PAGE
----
Reverend Ike

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Reverend Ike
BornFrederick J. Eikerenkoetter II
( 1935-06-01)June 1, 1935
Ridgeland, South Carolina
DiedJuly 28, 2009(2009-07-28) (aged 74)
Los Angeles, California
NationalityAmerican
Spouse(s)Eula M. Dent
Website
http://www.scienceoflivingonline.com/
 
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Reverend Ike
BornFrederick J. Eikerenkoetter II
( 1935-06-01)June 1, 1935
Ridgeland, South Carolina
DiedJuly 28, 2009(2009-07-28) (aged 74)
Los Angeles, California
NationalityAmerican
Spouse(s)Eula M. Dent
Website
http://www.scienceoflivingonline.com/

Frederick J. Eikerenkoetter II, better known as Reverend Ike (June 1, 1935 – July 28, 2009[1]) was an American minister and electronic evangelist based in New York City. He was known for the slogan "You can't lose with the stuff I use!"[2] His preaching is considered a form of prosperity theology.

Life and career[edit]

Frederick J. Eikerenkoetter II was born in Ridgeland, South Carolina to parents from the Netherlands Antilles, and was of African American and Indo (Dutch-Indonesian) descent. He began his career as a teenage preacher and became assistant pastor at Bible Way Church in Ridgeland, South Carolina. After serving a stint in the Air Force as a Chaplain Service Specialist (a non-commissioned officer assigned to assist commissioned Air Force chaplains), he founded, successively, the United Church of Jesus Christ for All People in Beaufort, South Carolina, the United Christian Evangelistic Association in Boston, Massachusetts, his main corporate entity, and the Christ Community United Church in New York City.[citation needed]

The "Palace Cathedral" is now known as the United Palace (2014) It is used as a l;ive music venue as well as a church, and is still owned by the United Church Evangelistic Association

Known popularly as "Reverend Ike," his ministry reached its peak in the mid 1970s, when his weekly radio sermons were carried by hundreds of stations across the United States.[3] He was famous for his "Blessing Plan" – radio listeners sent him money and in return he blessed them. He said doing this would make radio listeners who did it more prosperous. In the 1990s, he was active on the Internet and had a syndicated television program.[citation needed]

Eikerenkoetter bought the Loew's 175th Street Theatre movie palace in the Washington Heights neighborhood for over half a million dollars, renamed it the "Palace Cathedral" – although colloquially it was known as "Reverend Ike's Prayer Tower" – and had it fully restored. Restorations included the seven-story high, twin chamber Robert Morton organ.[4] The "Miracle Star of Faith," visible from the George Washington Bridge, tops the building’s cupola. He was also the "chancellor" of the United Church Schools, including the Science of Living Institute and Seminary (which awarded him, his wife, and his son Doctor of the Science of Living degrees); the Business of Living Institute (home of Thinkonomics); and other educational projects.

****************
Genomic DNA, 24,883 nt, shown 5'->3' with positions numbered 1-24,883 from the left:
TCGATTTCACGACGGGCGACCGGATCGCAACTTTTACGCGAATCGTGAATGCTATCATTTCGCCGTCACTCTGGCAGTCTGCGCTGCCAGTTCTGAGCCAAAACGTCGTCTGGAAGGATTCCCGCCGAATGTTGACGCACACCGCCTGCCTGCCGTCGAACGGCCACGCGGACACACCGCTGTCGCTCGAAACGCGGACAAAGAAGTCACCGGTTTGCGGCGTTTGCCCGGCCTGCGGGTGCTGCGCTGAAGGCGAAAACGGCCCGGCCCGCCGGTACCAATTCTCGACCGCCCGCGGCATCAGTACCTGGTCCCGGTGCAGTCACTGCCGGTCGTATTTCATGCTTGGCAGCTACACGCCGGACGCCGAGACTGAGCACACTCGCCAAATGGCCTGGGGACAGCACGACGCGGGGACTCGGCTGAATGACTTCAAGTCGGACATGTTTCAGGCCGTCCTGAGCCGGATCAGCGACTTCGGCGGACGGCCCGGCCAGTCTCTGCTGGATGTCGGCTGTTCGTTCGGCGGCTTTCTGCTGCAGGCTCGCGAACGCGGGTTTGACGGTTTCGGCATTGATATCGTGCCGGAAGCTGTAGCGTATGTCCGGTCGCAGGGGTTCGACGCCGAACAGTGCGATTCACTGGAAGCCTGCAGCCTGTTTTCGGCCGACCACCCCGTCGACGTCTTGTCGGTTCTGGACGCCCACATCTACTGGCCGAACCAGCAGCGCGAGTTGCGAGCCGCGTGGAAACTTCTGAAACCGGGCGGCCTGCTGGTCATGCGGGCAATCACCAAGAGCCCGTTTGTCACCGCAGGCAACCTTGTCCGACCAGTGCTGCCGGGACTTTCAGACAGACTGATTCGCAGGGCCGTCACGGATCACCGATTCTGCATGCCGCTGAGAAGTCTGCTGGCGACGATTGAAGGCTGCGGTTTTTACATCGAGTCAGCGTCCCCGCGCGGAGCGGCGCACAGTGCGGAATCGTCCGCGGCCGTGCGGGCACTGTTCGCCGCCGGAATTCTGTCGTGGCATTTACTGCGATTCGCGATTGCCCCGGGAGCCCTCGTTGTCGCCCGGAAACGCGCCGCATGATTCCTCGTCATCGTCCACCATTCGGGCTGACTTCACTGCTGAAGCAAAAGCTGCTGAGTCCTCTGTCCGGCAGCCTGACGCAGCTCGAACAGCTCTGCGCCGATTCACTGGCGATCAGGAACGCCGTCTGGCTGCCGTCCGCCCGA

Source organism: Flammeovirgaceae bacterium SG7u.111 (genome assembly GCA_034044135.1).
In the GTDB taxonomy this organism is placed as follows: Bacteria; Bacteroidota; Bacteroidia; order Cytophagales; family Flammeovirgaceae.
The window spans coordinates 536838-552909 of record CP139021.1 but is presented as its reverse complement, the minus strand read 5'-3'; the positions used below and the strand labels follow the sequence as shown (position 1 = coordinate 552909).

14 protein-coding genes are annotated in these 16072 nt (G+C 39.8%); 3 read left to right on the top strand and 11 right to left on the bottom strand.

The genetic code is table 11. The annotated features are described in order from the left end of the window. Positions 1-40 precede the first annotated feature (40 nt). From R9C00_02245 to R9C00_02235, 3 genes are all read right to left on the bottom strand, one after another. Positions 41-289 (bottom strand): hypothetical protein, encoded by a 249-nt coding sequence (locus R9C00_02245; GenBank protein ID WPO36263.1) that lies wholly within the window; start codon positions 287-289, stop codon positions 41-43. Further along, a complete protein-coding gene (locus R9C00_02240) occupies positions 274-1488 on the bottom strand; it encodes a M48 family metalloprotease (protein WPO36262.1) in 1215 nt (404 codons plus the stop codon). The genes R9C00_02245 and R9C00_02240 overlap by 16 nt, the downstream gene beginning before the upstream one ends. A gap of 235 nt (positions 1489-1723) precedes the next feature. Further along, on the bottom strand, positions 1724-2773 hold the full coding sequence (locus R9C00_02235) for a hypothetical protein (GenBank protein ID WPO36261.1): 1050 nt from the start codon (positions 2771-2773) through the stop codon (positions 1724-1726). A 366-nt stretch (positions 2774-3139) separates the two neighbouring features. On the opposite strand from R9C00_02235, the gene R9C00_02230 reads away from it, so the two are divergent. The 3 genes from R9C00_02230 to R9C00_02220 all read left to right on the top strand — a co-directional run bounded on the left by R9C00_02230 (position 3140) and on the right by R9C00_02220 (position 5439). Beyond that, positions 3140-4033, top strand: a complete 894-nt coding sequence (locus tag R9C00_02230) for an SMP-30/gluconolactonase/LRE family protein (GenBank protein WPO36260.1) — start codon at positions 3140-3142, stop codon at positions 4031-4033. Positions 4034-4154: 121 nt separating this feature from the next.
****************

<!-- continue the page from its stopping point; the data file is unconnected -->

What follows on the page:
Other activities[edit]

Ike made a guest appearance on Hank Williams, Jr.'s single “Mind Your Own Business”, a Number One country music hit in December 1986. This song is Reverend Ike's only chart single.[5]

Family and death[edit]

Ike and his wife, Eula M. Dent, had one son, Xavier Frederick Eikerenkoetter. Reverend Ike died in Los Angeles at age 74 on July 28, 2009, after having not fully recovered from a stroke in 2007. His son took over the church.[6]

In popular culture[edit]

References[edit]

Notes

  1. ^ Lehmann-Haupt, Christopher (July 29, 2009). "Reverend Ike, Who Preached Riches, Dies at 74". The New York Times. 
  2. ^ Science of Living Online.
  3. ^ Norman, Tony (4 August 2009). "The wretched, venal life of Rev. Ike". Pittsburgh Post-Gazette. Retrieved 4 August 2009. "...in the 1970s. His sermons from the pulpit of the United Church Science of Living Institute in New York could be heard on 1,770 radio and television stations across the country. An estimated 2.5 million people tuned in every week" 
  4. ^ "United Church: 'The Palace Cathedral'" in New York City Organ Project New York City Chapter of the American Guild of Organists
  5. ^ Whitburn, Joel (2006). The Billboard Book of Top 40 Country Hits. Billboard Books. p. 288. ISBN 0-8230-8291-1. 
  6. ^ Associated Press "Reverend Ike, Preacher of Material Prosperity, Dies at 74." Huffington Post (July 30, 2009) Retrieved December 26, 2011.

External links[edit]